The Voice of the Ancient Bard - Synopsis and commentary

Synopsis of The Voice of the Ancient Bard

The Voice of the Ancient Bard

The bard addresses the youth capable of delight to see the new day when truth is revealed and everything that obscures it has fled. Folly is like an endless labyrinth and her paths are made more difficult to negotiate because they are covered in tangled roots. Many people have fallen in this maze because of it. All night they stumble over the bones of the dead and have nothing but trouble. Nevertheless, they desire to lead others when, in fact, they themselves need to be led.


This poem was originally in the Songs of Innocence but was moved to Songs of Experience when the complete sequence was published. Like To Tirzah, it has proved very puzzling to critics. Some see it as a conclusion to the entire sequence so that it stands outside the incomplete vision of either a Song of Innocence or a Song of Experience.

The poem would seem to be a call to embrace the ‘new day' when the truth about existence is revealed and the effect of the ‘mind-forg'd manacles' thrown off. In other poems, ‘clouds' have indicated what obscures a ‘true' perception / vision of human existence.

The cause of folly

The poem's speaker portrays the ‘old' day as characterised by foolishness. For Blake, this folly is people's perception that:

  • The truth about reality is known solely through the senses (as rejected in To Tirzah)
  • Everything can be quantified through ‘reason', ‘disputes' and ‘artful teazing'.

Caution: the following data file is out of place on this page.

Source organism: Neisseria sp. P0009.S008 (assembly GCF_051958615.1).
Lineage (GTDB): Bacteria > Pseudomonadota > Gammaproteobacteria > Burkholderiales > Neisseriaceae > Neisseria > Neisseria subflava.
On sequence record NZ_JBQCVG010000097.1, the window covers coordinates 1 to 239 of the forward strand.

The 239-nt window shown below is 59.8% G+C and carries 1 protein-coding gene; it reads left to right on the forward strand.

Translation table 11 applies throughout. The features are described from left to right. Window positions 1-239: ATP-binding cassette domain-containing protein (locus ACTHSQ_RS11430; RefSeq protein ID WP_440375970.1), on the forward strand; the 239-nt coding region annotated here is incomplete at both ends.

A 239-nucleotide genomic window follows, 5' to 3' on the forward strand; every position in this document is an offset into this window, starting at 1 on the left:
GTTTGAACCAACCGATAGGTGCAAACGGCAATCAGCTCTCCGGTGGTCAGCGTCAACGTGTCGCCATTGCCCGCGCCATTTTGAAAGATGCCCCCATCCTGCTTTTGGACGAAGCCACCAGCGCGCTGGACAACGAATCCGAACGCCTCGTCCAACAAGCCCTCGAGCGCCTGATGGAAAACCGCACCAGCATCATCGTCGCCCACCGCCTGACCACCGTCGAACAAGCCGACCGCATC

Like a maze, such folly gets people lost in any number of dead ends.

Living death

Blake uses the image of people falling over the ‘bones of the dead':

  • This is an allusion to the valley of dry bones seen by the prophet Ezekiel in the Old Testament. (Ezekiel 37:1-10). Blake's other poems indicate that the ‘dead' are those who have been trapped in laws and prohibitions, so that their bodies are like coffins. Their bones, therefore, would be whatever remains of them, their legacy
  • To stumble over these suggests losing balance, being unable to progress because of their lasting effects, through their teaching and influence. The foolish people of Blake's day are totally imprisoned and made wearisome by their entrapment in folly. They are dead to any feeling except worry (‘care')
  • Nevertheless, such ‘fools' still desire to lead in society, despite the fact that they have greater need to be led and enlightened themselves. This alludes to the criticism made by Jesus about the religious leaders of his day, that they were ‘blind guides' (Matthew 15:12-14).

Investigating The voice of the ancient Bard

  • This poem has puzzled critics
    • Can you think of what has puzzled you about it?
      • Is there anything in this commentary that answers any of these puzzles?
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